I’ve been seeking solace in my garden to get away from all the crap that has been shoved my way the last month or so. That is when one of these stressors – weather, i.e., heavy rain and winds – hasn’t gotten in the way. And the crap keeps piling up. Now the CRA messed up my tax returns on the notice of assessment and when I called they admitted their mistake and it will be fixed. Meantime, “the system”  won’t know this and so unless it is fixed before early July, the amount the Notice of Assessment says I still owe (but don’t) will come off my GST rebate for July and I won’t get my provincial tax credits (also July) until the situation is fixed. All for some clerical error at CRA. Not fair. I need that little extra to survive, or once the property tax and utility bills are paid, I do without somewhere (read health expenses for one).

My garden is my lifeline to comfort and some food. When I walk out into my garden and see they symmetry of the perennials, the shrubs, the raspberries starting to form, the onions and other vegetables coming up – even the ground where recent seeds were planted – I get some solace. The blend of colours – some white, red, yellow, blue, greens, silvers, and lots of shades of purple – the only spiritual nourishment in my life as I get no spiritual nourishment and help elsewhere such as traditional or non-traditional religion and faith. Faith and trust don’t seem to be in my vocabulary these days and it’s not by choice but from what’s been happening.

So I go out into my garden and absorb – sight, sound (birds), fragrance. I literally smell the roses which are now just beginning to bloom.

But there is a dark side to when I’m in the garden. Pulling weeds and digging are good ways to vent your anger and frustration. Each weed I dig up or yank out symbolizes the people, etc. who make my world worse. The pulled weeds are placed in the yard waste bins for city “garbage” collection to be dumped somewhere to go back to the earth. Appropriate. When we die our bodies disintegrate (if not done for us with cremation) back into the earth. A fit place for my stressors.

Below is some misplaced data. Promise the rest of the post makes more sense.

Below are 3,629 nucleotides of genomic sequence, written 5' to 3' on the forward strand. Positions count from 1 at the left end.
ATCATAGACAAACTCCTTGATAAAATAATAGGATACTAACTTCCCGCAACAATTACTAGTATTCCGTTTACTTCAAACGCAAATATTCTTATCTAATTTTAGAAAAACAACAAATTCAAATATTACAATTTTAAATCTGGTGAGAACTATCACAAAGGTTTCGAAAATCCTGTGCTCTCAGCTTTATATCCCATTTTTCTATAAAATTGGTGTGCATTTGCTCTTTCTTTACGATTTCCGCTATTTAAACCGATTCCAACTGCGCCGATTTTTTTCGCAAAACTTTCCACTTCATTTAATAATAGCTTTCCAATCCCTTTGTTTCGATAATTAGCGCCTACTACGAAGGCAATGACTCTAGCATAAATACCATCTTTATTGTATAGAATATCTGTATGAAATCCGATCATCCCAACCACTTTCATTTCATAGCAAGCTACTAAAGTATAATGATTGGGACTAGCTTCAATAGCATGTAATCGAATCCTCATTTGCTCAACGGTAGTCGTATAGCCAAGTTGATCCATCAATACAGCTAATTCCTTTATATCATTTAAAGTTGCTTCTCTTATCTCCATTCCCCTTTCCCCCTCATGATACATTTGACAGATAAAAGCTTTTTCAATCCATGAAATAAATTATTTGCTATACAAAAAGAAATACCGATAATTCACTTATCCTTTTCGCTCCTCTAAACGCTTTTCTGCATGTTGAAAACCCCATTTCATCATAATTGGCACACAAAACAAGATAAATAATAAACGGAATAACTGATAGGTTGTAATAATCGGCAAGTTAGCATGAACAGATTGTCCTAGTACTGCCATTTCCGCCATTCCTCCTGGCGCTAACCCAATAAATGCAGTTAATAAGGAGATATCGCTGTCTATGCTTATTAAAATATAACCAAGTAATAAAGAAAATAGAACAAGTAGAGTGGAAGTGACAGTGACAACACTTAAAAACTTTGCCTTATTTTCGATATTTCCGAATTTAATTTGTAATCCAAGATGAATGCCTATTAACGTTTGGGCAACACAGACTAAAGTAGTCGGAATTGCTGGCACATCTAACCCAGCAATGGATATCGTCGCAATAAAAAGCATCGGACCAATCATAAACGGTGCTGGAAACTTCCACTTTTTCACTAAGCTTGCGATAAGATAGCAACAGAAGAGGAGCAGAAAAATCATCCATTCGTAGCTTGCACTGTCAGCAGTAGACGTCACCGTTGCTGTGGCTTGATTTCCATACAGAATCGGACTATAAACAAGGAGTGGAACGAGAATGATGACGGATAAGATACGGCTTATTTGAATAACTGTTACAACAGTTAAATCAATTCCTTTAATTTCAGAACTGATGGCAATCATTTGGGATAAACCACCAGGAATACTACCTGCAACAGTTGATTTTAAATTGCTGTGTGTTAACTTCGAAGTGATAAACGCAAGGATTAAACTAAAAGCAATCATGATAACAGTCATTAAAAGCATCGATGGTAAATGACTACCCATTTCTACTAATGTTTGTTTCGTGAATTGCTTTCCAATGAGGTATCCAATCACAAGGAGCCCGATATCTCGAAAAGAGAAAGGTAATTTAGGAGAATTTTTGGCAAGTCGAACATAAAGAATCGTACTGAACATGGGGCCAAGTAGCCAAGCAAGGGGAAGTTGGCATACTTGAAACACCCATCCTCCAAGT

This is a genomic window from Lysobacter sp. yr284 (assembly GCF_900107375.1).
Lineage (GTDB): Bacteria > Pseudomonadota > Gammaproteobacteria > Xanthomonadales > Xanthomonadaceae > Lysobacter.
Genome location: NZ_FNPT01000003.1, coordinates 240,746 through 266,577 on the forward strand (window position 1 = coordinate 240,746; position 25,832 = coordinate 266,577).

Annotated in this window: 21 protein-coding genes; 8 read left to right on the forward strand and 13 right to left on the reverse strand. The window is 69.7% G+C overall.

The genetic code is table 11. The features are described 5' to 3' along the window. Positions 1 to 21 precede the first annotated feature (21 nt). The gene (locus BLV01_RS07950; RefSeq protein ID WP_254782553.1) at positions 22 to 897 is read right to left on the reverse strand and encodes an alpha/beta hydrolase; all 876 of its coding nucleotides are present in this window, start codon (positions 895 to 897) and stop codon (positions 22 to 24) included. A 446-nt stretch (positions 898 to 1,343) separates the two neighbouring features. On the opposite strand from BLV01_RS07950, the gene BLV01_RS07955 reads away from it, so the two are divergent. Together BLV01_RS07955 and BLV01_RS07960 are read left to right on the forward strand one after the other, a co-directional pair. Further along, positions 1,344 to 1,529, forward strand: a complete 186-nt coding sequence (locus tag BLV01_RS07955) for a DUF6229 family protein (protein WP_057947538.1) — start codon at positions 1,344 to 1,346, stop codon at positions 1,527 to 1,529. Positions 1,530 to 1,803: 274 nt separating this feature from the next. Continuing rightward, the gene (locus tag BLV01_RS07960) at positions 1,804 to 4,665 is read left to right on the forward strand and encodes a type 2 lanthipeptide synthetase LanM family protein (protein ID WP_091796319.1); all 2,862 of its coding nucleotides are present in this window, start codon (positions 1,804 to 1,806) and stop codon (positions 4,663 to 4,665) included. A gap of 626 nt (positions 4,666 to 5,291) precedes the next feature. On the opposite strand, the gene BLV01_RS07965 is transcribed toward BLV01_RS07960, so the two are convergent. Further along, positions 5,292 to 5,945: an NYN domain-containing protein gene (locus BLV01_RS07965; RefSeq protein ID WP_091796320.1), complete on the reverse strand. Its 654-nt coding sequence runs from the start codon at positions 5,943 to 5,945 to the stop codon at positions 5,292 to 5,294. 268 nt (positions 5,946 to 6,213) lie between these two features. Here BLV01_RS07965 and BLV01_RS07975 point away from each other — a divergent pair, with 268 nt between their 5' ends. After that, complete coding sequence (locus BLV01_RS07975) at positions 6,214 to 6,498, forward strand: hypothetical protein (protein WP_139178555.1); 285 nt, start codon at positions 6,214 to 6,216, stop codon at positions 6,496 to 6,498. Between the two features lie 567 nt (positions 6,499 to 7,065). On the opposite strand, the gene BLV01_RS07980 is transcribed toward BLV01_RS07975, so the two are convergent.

Sitting out in the garden in the sun or shade, reading a book, eating meals on the patio, or just taking in all the garden or collecting flowers are (along with writing) how I cling to sanity. Whatever sanity means these days.

Cheers.

Sharon A. Crawford

Only Child Writes

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Filed under Gardening, Gardening health benefits, Healing through gardening, Income Taxes, Life demands, Only child, Rain and wind storm, Roses, Sharon A. Crawford

Only Child pines and whines for her garden

Only Child is waiting for this - and so is the Muskoka chair

Only Child is waiting for this – and so is the Muskoka chair

Tomorrow is the first day of spring – by the calendar. Most of Canada is still stuck in winter. Parts of British Columbia, particularly on Vancouver Island aren’t. Gardeners there have seen plants growing, been cutting the lawn and visiting garden centres for a month now. Here, in southern Ontario, Toronto specifically, a few plants were seen poking their heads out of the ground on Sunday. Last night (and overnight) more of that nasty winter stuff – snow-ice pellest- rain sloppy mix – what depending on where you live came down. So I was out at 11.30 p.m. last evening shovelling heavy snow it as it started to rain to try to avoid another session of water leaking in the basement.

I’m fed up beyond my eye teeth (and yes, I still have my own – so far) about all this winter crap. I want to get out in my garden and well, garden. When I was growing up, Mom, Dad and I were out there in April turning the soil and planting seeds. Not going to happen here this year at this rate.

Sunday, my friend Carol and I headed down to Canada’s largest garden show – Canada Blooms – for the annual early sniff and see of green, colour and GARDENS. Even with all that walking indoors, it still raised the spirits. And outside, at least it was sunny and dry, with most of the previous snowfalls’ aftermath melted. I bought two more houseplants – a spring cactus and another African violet.

Now we are back to square one. It’s supposed to be cold all this week. Next week more of this nasty mix of rain and snow – which as I previously posted we never used to get until the late 1990s.

At least we have daylight savings time with daytime lasting an hour longer and increasing in the evenings. When we hit late May sunset will be around 9.30 p.m. That’s my kind of season. You can guess what I’ll be doing outside most evenings then – maybe even after sunrise. My friend Tanya next door and I have been known to be out there pulling weeds in our gardens at dusk.

My Muskoka chair stares at me every time I go down the stairs to the basement. Soon, I’ll be able to get it back outside on the front veranda.

Meantime I’m pouring through the seed catalogue, getting my order, in well order. Now that I have received payment from an editing client (he wasn’t slow paying– it was two countries’ postal services – the US and Canada), I can actually buy the seeds. And growing extra coleus to bring outside (along with some other potted plants like the Rex begonias, rosemary, ornamental pepper and citronella) in late spring – if it ever arrives.

Anybody else anxious for the real spring to arrive? Or if you are in the southern hemisphere, do you dread the coming winter?

Cheers.

Sharon A. Crawford

Only Child Writes